Mugabe goes it alone as last rival quits presidential poll

JAMES ROBERTS

The only remaining challenger to Robert Mugabe has pulled out of this weekend's presidential elections in Zimbabwe.

The outcome of the election was never in doubt. Earlier this week, Ndabaningi Sithole - one-time ally of Mr Mugabe who fell out with him permanently when he joined with Ian Smith in the Internal Settlement to the Rhodesia conflict in 1978 - withdrew from the race saying the secret police had fabricated a case that he planned to kill Mr Mugabe.

Yesterday, Mr Sithole's partner from the days of the Internal Settlement, Bishop Abel Muzorewa, pulled out after the Supreme Court rejected an appeal about the way the elections have been conducted. Bishop Muzorewa's United Parties opposition coalition had asked for a postponement while the courts considered their arguments that electoral laws favour Mr Mugabe's ruling Zanu-PF.

Zimbabwean taxpayers are obliged to cough up millions of dollars to Zanu- PF campaign funds, whether they like it or not, while opposition parties get nothing. Mr Mugabe also has jurisdiction over the appointment of election supervisors and the administration of polling.

In last few years, independent voices have occasionally been heard in the media, but Mr Mugabe's state machinery has a record of efficiency at least in the respect of silencing such voices.

However, it now appears that in his obsessive crusade to prove to the world that his is the only voice worth listening to, Mr Mugabe may have fallen over his own feet.

The 71-year-old president has been campaigning furiously since he was tipped off that as many as 85 per cent of the eligible 5 million voters might simply find they have better things to do than turn up to cast a meaningless ballot. Margaret Dongo, one of only three opposition MPs in the 150-member parliament, had urged people to stay at home.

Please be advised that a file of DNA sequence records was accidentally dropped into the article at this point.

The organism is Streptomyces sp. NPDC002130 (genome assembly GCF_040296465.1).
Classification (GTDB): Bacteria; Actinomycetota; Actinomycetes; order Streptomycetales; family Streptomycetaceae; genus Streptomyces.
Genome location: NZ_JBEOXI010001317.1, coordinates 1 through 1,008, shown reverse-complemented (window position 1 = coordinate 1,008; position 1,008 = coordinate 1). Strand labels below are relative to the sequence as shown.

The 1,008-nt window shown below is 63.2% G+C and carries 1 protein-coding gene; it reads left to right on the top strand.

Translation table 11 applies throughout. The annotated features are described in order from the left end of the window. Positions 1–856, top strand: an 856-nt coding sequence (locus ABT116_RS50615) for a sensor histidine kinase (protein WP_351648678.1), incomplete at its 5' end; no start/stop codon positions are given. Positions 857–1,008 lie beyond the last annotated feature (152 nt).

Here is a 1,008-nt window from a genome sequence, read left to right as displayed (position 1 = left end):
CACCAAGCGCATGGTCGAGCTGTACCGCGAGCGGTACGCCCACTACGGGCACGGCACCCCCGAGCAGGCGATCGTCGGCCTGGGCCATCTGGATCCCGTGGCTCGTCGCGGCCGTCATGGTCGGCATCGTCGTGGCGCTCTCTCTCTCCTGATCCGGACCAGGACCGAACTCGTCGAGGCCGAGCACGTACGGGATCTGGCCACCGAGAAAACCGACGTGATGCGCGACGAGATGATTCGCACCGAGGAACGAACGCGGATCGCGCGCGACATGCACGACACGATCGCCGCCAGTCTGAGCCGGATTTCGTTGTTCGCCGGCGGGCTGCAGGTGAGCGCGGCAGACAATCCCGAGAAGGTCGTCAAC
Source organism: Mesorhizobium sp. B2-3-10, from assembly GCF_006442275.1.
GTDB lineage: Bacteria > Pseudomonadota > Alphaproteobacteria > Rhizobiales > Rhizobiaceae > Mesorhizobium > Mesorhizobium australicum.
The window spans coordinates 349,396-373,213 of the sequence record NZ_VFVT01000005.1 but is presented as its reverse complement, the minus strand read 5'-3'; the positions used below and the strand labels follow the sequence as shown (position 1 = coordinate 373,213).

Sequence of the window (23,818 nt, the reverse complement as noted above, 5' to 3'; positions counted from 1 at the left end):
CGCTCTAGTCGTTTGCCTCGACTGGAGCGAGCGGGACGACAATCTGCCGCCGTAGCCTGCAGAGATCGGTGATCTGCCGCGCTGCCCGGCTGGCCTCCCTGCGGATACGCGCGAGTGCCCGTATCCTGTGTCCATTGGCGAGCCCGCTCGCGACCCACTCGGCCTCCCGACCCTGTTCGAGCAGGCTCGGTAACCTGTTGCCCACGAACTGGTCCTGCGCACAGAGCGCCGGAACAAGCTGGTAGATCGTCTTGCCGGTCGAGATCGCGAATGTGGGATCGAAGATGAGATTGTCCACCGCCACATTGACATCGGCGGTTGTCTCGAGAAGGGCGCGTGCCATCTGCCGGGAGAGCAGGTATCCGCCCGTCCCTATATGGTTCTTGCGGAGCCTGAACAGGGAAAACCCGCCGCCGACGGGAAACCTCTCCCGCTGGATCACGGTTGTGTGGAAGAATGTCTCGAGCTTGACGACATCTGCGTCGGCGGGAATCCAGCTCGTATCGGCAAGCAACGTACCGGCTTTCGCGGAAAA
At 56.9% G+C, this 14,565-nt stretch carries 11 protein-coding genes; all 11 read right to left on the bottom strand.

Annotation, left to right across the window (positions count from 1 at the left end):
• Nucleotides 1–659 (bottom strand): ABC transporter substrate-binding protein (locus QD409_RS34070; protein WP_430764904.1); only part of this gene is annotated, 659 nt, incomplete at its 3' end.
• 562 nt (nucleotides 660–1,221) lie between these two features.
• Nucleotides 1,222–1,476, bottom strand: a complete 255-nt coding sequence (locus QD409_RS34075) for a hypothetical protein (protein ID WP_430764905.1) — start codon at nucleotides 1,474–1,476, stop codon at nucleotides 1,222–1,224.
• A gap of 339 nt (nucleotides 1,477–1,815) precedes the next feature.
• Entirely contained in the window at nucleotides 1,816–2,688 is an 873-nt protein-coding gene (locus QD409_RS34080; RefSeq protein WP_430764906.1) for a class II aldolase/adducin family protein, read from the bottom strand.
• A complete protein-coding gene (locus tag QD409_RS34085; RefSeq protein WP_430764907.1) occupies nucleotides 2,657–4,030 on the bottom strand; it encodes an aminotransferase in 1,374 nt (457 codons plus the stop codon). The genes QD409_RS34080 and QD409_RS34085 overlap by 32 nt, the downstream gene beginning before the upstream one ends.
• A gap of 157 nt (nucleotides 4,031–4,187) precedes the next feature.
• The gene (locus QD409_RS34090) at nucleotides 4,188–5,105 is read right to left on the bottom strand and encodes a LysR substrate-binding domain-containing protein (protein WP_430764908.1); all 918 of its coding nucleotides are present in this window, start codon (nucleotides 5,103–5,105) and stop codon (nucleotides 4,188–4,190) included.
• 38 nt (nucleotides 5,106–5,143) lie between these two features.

Mr Mugabe threw himself, his party and the media into top gear, and according to some reports looked like achieving a barely respectable 40 per cent turnout.

Now Bishop Muzorewa may have succeeded in throwing election weekend into chaos, thereby achieving the only kind of victory that was available to a party playing uphill on a steeply sloping playing field.

Officials had said on Thursday that the election would be cancelled if the bishop did not run, but in a quick turnabout yesterday the registrar general, Tobaiwa Mudede, said that the elections would go ahead as Bishop Muzorewa and Mr Sithole had failed to submit their withdrawals in time.

Yesterday, Chief Justice Anthony Gubbay called the opposition coalition's argument "entirely without merit". A Supreme Court hearing on the constitutional issues raised by the United Parties is scheduled for 24 June, but it is difficult to see what purpose would be served by such a hearing, with Mr Mugabe firmly entrenched by then for another six years.

Bishop Muzorewa resumed his political career in 1994, eight years after retiring from the presidency of his opposition United African National Council. "I am back because the people want me to help them get rid of the current dictatorship," he said at the time. He describes himself as an optimist and God-sent politician. And perhaps his prayers have been answered.

At a recent rally, Mr Mugabe told his audience: "I know we will win but European countries want to see how many people will vote . . . If, for instance, they see that half the number of people registered to vote, say, in Bulawayo did vote, they will say Mugabe's party is not popular."

The president has always been sensitive about his international image, and the turn of events has done nothing to enhance it.

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